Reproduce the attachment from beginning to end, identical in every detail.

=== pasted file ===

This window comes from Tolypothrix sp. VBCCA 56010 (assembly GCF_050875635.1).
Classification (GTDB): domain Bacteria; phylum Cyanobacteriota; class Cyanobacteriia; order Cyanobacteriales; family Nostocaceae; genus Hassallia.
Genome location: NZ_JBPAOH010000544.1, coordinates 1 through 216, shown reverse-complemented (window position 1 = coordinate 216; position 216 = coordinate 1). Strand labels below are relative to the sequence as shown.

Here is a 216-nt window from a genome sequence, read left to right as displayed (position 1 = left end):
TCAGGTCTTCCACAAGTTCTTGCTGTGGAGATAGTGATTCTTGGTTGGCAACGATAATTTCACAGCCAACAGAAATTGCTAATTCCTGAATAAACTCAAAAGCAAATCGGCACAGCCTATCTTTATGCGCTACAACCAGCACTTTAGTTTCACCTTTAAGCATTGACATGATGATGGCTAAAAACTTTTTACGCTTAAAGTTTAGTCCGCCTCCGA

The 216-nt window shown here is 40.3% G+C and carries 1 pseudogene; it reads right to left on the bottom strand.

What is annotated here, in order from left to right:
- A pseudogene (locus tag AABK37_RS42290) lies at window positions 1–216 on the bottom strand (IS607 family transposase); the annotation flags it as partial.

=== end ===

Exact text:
This window comes from Tolypothrix sp. VBCCA 56010 (assembly GCF_050875635.1).
Classification (GTDB): domain Bacteria; phylum Cyanobacteriota; class Cyanobacteriia; order Cyanobacteriales; family Nostocaceae; genus Hassallia.
Genome location: NZ_JBPAOH010000544.1, coordinates 1 through 216, shown reverse-complemented (window position 1 = coordinate 216; position 216 = coordinate 1). Strand labels below are relative to the sequence as shown.

Here is a 216-nt window from a genome sequence, read left to right as displayed (position 1 = left end):
TCAGGTCTTCCACAAGTTCTTGCTGTGGAGATAGTGATTCTTGGTTGGCAACGATAATTTCACAGCCAACAGAAATTGCTAATTCCTGAATAAACTCAAAAGCAAATCGGCACAGCCTATCTTTATGCGCTACAACCAGCACTTTAGTTTCACCTTTAAGCATTGACATGATGATGGCTAAAAACTTTTTACGCTTAAAGTTTAGTCCGCCTCCGA

The 216-nt window shown here is 40.3% G+C and carries 1 pseudogene; it reads right to left on the bottom strand.

What is annotated here, in order from left to right:
- A pseudogene (locus tag AABK37_RS42290) lies at window positions 1–216 on the bottom strand (IS607 family transposase); the annotation flags it as partial.